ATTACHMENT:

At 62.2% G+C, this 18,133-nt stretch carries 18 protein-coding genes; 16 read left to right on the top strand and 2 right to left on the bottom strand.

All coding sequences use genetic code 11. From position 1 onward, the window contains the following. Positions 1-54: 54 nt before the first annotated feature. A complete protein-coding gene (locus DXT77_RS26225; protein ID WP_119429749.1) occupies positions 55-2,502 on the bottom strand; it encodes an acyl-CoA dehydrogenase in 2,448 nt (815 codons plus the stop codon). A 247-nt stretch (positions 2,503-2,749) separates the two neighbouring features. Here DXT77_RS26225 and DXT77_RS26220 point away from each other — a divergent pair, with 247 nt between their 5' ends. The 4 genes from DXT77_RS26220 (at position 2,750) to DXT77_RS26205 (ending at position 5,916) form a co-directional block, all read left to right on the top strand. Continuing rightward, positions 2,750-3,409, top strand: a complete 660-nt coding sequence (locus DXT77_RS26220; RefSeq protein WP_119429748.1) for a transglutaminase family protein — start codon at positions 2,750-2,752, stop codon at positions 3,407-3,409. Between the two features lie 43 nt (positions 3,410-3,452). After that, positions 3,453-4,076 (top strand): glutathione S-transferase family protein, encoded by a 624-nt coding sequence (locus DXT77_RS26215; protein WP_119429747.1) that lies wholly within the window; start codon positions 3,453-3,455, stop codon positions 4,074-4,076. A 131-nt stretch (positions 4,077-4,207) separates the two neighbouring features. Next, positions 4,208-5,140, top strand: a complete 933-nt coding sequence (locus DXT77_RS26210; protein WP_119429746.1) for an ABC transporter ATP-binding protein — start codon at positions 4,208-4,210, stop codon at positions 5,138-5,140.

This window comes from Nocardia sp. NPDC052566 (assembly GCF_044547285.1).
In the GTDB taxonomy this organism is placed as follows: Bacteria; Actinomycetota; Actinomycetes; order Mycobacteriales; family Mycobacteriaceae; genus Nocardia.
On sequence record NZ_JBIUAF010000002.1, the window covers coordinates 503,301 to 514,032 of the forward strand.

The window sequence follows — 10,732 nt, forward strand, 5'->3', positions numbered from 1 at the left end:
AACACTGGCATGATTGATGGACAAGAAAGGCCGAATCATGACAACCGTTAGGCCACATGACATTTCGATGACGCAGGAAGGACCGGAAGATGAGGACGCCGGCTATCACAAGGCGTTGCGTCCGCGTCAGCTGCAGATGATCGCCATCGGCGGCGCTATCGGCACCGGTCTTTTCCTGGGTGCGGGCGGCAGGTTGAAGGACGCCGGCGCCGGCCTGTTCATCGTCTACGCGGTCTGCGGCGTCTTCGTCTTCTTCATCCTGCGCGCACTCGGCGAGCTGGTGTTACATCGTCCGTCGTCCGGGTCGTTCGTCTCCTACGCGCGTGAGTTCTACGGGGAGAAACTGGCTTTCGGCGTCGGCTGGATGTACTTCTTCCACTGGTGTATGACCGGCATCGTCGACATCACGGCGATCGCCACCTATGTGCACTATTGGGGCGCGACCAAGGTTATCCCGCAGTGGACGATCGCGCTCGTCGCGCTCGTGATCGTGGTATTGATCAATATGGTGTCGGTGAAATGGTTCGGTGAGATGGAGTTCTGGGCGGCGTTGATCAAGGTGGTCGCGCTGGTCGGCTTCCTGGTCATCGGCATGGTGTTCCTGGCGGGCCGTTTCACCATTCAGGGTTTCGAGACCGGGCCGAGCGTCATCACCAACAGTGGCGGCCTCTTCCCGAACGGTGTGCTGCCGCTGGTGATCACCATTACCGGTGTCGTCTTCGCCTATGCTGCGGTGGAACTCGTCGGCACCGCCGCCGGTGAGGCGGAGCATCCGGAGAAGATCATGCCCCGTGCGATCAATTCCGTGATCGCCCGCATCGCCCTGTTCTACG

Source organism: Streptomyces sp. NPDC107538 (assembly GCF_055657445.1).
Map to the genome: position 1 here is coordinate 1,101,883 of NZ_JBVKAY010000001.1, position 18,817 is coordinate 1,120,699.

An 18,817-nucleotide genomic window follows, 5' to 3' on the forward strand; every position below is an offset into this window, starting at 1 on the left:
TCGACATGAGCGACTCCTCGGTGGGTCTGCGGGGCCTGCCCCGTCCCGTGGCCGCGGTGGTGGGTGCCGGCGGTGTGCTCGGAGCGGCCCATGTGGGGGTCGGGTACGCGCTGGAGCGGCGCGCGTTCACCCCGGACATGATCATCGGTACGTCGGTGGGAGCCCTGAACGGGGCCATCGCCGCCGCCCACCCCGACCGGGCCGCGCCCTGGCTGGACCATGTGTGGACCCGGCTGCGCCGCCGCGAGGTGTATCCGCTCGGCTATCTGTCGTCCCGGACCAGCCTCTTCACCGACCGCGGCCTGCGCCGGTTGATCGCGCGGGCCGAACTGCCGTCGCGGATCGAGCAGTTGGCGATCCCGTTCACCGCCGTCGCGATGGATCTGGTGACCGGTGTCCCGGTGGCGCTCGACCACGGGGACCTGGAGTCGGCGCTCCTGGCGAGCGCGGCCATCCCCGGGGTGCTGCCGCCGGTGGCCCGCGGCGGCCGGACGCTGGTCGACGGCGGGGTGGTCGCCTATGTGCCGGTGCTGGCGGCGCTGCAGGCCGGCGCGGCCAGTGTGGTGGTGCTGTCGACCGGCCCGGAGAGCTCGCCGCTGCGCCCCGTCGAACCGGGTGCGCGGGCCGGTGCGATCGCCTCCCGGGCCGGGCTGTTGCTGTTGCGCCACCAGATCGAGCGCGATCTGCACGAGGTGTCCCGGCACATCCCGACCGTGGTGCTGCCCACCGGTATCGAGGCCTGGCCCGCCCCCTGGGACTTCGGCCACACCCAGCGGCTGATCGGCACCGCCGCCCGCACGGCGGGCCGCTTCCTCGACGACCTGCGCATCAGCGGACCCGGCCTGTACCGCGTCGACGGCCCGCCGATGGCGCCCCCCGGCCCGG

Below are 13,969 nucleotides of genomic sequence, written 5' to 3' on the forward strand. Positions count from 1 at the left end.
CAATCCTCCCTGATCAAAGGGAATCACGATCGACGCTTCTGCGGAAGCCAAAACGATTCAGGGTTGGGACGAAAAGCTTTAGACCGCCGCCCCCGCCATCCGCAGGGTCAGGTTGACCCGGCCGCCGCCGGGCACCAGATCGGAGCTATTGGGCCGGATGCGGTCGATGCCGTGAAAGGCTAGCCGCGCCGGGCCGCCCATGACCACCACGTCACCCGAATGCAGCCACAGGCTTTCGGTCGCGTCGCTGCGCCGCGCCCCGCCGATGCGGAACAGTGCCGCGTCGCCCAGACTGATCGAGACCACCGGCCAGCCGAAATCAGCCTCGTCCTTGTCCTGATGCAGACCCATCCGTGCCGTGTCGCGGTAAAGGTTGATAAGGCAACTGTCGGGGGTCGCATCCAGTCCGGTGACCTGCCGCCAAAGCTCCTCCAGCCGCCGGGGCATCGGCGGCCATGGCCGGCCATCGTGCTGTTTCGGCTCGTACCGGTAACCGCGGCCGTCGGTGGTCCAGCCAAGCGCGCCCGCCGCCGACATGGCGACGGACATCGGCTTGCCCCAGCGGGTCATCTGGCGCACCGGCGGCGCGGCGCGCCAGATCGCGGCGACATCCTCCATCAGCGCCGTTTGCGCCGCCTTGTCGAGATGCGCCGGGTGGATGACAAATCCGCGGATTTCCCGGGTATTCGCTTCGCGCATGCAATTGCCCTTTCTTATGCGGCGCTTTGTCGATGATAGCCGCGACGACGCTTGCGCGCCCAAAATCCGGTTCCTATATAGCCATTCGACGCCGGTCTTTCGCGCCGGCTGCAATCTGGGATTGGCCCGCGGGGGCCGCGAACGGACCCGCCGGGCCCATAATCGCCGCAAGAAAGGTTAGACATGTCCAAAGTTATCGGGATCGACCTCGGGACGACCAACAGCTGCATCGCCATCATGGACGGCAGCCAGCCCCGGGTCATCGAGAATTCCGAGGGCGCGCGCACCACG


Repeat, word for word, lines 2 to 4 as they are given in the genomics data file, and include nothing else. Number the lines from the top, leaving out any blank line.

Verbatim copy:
All coding sequences use genetic code 11. From position 1 onward, the window contains the following. Positions 1-54: 54 nt before the first annotated feature. A complete protein-coding gene (locus DXT77_RS26225; protein ID WP_119429749.1) occupies positions 55-2,502 on the bottom strand; it encodes an acyl-CoA dehydrogenase in 2,448 nt (815 codons plus the stop codon). A 247-nt stretch (positions 2,503-2,749) separates the two neighbouring features. Here DXT77_RS26225 and DXT77_RS26220 point away from each other — a divergent pair, with 247 nt between their 5' ends. The 4 genes from DXT77_RS26220 (at position 2,750) to DXT77_RS26205 (ending at position 5,916) form a co-directional block, all read left to right on the top strand. Continuing rightward, positions 2,750-3,409, top strand: a complete 660-nt coding sequence (locus DXT77_RS26220; RefSeq protein WP_119429748.1) for a transglutaminase family protein — start codon at positions 2,750-2,752, stop codon at positions 3,407-3,409. Between the two features lie 43 nt (positions 3,410-3,452). After that, positions 3,453-4,076 (top strand): glutathione S-transferase family protein, encoded by a 624-nt coding sequence (locus DXT77_RS26215; protein WP_119429747.1) that lies wholly within the window; start codon positions 3,453-3,455, stop codon positions 4,074-4,076. A 131-nt stretch (positions 4,077-4,207) separates the two neighbouring features. Next, positions 4,208-5,140, top strand: a complete 933-nt coding sequence (locus DXT77_RS26210; protein WP_119429746.1) for an ABC transporter ATP-binding protein — start codon at positions 4,208-4,210, stop codon at positions 5,138-5,140.

This window comes from Nocardia sp. NPDC052566 (assembly GCF_044547285.1).
In the GTDB taxonomy this organism is placed as follows: Bacteria; Actinomycetota; Actinomycetes; order Mycobacteriales; family Mycobacteriaceae; genus Nocardia.